The Bombay Duck’s Gutsy Journey From The Sea To Our Dining Tables

The Bombay Duck’s Gutsy Journey From The Sea To Our Dining Tables
Rashi Arora

Needless to say, it all begins deep down in the sea. Hundreds of them are born every few months and thousands of them swim in our oceans. For a few, life ends where it first begins. But for most, there’s a longer afterlife. From a slithery, slimy, light pink, lizard-like existence to a crispy golden, curried and fried or even brown, stiff, pickled and dried above-ground end - the Maharashtrian coastal region’s most iconic fish goes through a long production process before it ends up on our tables. The way we like it best. We wormed our way through endless fish markets, the worlds of people who depend on this fish for their livelihood and countless production lines to understand every rung it passes before it makes it there so here’s a glimpse into the gutsy, glorious afterlife of the Bombay Duck.

Lost In Translation

Before I indulged in the production process of the Bombay Duck, the question that irked me more than the fish’s smell was one that plagues many of its consumers – Why is a fish called a duck, anyway? Turns out the etymology of its name is also rooted in its journey. Apparently, during the British Raj, the English loved the fish so much that they started transporting it from Mumbai across India in cargo trains that were labelled as Bombay Dak, literally translating into Bombay Mail. Lost in translation, the dak became the duck and the name has stuck ever since. However, the Kolis (fishermen) still prefer to call it Bombil and it is with them that the process first begins.

The slimy, lizard like Bombay Duck fish - fresh out of the sea. Photographed by Rashi Arora for Homegrown

The Fisherman’s Great Catch

The fisherman and the Bombay Duck share a strange, symbiotic relationship. “No boat in the sea goes out only for this particular fish but most boats don’t come back without it either. The Bombay Duck sells well in the market. It is sure to bring us some profit,” says 32-year-old Wasim Seth who has been fishing for almost 15 years. Dressed in a bright orange T-shirt and shorts, sporting rubber chappals and a hat, he tells me that he had just returned from sea after 5 days, with a variety of fishes, the Bombay duck being only one of them. “Mostly, big boats are responsible for bringing in the Bombil. We have thin ‘Dot’ nets of various sizes in waters ranging in depths from 6-10 fathom that we drop into the water to catch the fish. Once caught we have ice boxes on the boat to store them in and keep them fresh until the boat returns to the shore. The availability of the Bombay duck depends on water currents. The best time to catch these fish is between June and August,” he explains. Once the stock of Bombay duck arrives at the docks, the fight to claim it begins.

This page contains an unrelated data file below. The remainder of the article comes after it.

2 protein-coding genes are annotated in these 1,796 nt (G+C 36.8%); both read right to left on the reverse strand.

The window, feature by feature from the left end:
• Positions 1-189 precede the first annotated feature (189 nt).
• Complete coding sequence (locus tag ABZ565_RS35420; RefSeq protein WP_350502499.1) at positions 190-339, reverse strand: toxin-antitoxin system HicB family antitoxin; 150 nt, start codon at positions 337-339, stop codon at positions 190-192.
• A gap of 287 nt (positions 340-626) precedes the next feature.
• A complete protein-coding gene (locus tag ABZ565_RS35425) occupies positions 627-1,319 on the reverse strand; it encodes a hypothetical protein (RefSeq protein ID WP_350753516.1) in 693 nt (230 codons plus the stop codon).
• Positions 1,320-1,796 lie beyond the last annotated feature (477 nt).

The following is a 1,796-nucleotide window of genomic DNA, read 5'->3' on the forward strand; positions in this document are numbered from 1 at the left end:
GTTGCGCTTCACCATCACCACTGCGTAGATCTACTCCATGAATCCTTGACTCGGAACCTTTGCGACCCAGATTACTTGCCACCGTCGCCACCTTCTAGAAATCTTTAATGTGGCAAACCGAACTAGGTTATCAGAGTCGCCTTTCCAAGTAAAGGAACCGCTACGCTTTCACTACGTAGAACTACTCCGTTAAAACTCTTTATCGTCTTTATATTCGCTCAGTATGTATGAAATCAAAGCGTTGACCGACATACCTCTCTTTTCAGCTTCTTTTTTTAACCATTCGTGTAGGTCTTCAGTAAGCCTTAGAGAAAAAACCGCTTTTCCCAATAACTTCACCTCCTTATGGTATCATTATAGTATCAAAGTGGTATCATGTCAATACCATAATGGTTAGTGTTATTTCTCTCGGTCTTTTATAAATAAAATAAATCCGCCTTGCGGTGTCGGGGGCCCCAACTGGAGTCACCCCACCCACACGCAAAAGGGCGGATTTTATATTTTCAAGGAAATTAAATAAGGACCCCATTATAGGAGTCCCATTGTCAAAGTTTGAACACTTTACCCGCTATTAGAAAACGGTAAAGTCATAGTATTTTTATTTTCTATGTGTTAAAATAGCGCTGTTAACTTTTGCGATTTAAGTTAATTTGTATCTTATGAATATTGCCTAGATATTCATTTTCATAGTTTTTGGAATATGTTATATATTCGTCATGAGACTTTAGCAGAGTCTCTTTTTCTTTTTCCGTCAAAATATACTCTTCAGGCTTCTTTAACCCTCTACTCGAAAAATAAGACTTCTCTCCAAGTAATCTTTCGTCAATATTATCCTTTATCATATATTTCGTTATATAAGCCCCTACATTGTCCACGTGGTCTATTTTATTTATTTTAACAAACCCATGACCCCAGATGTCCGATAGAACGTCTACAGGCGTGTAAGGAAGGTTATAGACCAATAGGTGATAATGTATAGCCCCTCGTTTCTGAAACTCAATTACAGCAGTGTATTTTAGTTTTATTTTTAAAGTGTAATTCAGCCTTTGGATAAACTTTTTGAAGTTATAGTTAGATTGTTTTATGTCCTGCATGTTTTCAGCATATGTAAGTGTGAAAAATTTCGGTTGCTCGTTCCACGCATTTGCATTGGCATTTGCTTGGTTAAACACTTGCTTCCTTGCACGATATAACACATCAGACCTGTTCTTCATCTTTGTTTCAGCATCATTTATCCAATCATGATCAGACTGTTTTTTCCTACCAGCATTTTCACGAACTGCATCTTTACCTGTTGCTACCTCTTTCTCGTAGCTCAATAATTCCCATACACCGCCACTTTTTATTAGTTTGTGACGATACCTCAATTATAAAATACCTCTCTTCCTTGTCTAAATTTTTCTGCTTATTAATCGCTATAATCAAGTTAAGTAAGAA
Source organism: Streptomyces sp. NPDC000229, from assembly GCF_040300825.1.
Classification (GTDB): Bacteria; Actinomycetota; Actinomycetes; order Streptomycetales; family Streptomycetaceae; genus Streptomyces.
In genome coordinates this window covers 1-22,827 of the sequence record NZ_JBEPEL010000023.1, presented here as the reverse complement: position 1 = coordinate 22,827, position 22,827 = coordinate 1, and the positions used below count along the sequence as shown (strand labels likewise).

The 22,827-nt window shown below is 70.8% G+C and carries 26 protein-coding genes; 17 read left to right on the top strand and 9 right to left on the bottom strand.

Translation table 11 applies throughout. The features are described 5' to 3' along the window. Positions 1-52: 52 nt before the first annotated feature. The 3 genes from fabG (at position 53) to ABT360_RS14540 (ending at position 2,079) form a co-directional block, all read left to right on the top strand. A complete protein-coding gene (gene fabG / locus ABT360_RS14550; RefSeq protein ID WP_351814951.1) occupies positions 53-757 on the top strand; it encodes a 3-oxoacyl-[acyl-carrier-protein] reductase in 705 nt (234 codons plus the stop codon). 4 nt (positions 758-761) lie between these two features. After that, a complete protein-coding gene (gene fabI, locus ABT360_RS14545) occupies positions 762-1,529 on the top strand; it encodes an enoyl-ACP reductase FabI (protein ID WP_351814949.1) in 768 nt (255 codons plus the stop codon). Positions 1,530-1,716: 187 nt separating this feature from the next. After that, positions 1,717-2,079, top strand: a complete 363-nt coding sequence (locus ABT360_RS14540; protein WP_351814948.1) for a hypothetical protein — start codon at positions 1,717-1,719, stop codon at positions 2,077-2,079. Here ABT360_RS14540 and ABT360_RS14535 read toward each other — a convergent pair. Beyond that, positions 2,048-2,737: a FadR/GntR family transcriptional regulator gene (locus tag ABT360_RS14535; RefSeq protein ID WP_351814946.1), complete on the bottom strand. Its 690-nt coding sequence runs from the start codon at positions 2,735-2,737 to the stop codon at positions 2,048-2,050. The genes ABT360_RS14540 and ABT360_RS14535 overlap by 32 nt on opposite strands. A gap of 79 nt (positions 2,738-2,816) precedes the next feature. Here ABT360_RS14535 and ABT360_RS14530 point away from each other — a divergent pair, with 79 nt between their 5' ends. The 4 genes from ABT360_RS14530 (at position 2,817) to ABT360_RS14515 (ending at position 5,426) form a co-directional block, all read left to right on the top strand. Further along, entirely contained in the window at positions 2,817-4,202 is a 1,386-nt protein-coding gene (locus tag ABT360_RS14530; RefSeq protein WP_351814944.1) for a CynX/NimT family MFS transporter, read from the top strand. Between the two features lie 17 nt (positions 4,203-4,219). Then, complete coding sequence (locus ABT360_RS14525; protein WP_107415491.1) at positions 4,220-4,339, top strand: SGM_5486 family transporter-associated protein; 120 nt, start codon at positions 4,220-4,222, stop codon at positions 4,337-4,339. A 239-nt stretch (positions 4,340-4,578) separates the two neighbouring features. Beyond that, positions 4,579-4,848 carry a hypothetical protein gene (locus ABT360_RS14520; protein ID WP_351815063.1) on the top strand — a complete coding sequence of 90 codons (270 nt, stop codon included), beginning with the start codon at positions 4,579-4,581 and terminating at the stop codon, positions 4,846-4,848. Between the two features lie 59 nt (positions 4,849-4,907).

Boats arrive at the docks with the Bombay duck. Photographed by Rashi Arora for Homegrown

The Bombay Duck At Bombay’s Docks

In Sassoon Docks, Mumbai’s most famous port, hundreds of boats and fish trawlers of all colours and sizes line up at the crack of dawn. The sea rages, chaos unfolds and people go about their business, not caring a bit about the strong stench that lingers. It’s too much for me to take in at 4:00 AM. Fishermen return with their catch after spending days at sea, where families arrive from nearby villages and areas to buy their stock. There is constant pushing, bargaining, shouting and the local vernacular buzzes in your ears. Amidst all of this are thousands of lifeless Bombay Ducks that the fishermen neatly stack in baskets and throws towards the auctioneer who stands at the edge of the dock. Not a single fish tumbles out of the basket during a throw, nor does the auctioneer ever miss a catch. An expert combination of hand-eye coordination on both sides to any bystander.

The great catch. Photographed by Rashi Arora for Homegrown

Something Fishy

Truth be told, the docks are not for the faint-hearted, the meek or the unsure. If one wants to buy good quality Bombay Duck or any fish for that matter, they need to prepared to bear the overpowering stench of the fish, the constant cacophony of the auction and the rude responses of the auctioneer. On the Wednesday morning that I visit the docks, there are almost 20 auctioneers for the Bombay Duck alone, each having claimed a corner. Pot-bellied, sporting rubber boots, they seem to enjoy a certain kind of power shooing away photographers stating that they won’t allow it. As they yell out the prices in a sing-song manner, the fisherwomen flash their cell phone lights on the Bombil under a purple sky to get an understanding of the quality and the freshness of the fish. “The light pinkish colour of the Bombil should be intact, the eyes not sunken and the skin should be slimy and bouncy,” Nandini Patil, a fisherwoman, bidding at the Bombil auction says, as she pokes the Bombay Duck.

Nandini Patil also explains to me the pricing of the Bombay Duck which varies every single day. “It depends on the catch, the month and even the day of the week. For example, a lot of people don’t eat non veg on Tuesdays and Thursdays so the price is less. But on weekends, the demand is high, and the price skyrockets. Today being a Wednesday, the prices are decent,” she states.

During the auction. Photographed by Rashi Arora for Homegrown